1. Whoo-hoo, good for you! What an accomplishment to look at while you're cradling your newborn.

      - Patrice

  13. Oh, that's just so lovely Patrice. You have the biggest heart - first the wee little mouse, then the poor mother hen... you're just a big softy :-)


  14. I giggled and smiled with anticipation as I read through this post wondering what would happen next.

    Would Smokey take to the babies? Would the babies take to Smokey? Would Smokey smoosh the babies?

    Put this one on the "When-I-write-another-book-about-my-life,-this-story-is-going-in" pile.

    Just Me

  15. We have had lovely broody banty hens who would raise anything.

    I once ordered a batch of hatchery chicks when I had a broody hen. The chicks arrived after a rough trip. One of the little fellows was obviously injured. I put all of them under the hen and they settled right in, including the little injured guy; he snuggled up in her feathers and calmed. He did not live very long, just a few hours, but I felt that he died happy with a mamma.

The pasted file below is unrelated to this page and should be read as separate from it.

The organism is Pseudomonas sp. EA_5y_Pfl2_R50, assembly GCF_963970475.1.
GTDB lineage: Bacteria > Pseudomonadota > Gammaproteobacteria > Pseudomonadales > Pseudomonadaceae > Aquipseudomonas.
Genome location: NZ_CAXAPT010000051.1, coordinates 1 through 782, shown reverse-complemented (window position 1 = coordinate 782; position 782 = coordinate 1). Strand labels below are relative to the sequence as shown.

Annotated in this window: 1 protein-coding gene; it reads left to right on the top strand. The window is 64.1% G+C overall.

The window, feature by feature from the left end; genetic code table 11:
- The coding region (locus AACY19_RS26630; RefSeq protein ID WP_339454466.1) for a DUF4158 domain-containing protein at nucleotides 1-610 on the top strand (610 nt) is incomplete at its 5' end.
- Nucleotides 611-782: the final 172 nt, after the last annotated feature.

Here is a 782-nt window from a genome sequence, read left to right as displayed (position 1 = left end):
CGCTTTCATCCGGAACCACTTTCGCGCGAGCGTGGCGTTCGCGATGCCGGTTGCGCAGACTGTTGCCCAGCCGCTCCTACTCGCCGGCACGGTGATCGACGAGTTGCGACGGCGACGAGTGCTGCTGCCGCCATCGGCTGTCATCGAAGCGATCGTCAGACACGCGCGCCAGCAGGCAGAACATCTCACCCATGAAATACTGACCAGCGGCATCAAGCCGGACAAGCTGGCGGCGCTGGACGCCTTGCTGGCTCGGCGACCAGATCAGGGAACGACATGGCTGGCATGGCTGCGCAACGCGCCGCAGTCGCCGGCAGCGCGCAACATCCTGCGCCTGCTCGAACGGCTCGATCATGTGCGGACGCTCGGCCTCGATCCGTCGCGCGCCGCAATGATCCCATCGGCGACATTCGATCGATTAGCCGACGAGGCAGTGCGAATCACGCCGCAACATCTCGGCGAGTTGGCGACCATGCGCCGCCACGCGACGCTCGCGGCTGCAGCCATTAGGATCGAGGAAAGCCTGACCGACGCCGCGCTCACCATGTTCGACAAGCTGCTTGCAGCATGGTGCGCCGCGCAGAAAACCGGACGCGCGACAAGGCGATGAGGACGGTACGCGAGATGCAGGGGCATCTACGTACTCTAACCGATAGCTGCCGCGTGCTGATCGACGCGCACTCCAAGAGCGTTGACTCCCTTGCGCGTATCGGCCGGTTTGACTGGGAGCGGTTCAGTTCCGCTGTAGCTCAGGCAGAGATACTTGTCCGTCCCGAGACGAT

16. A great win-win-win scenario. The hen is happy, the chicks are happy and you get to see the (and share!) the fun. Thanks for the positive moment we can all use just now!

  17. I loved reading how Smokey took to the chicks. We had four hens go broody and took their eggs. I had a heck of a time with the eggs at different stages of development.
    I couldn't stand to see the newborns pop out onto wire so I put each pipping egg on a coffee filter. It gave them comfy spot to land and soaked up the yuck. It is cool to watch the newborns crawl over to another pipping egg to be close to the new sibling while they hatch.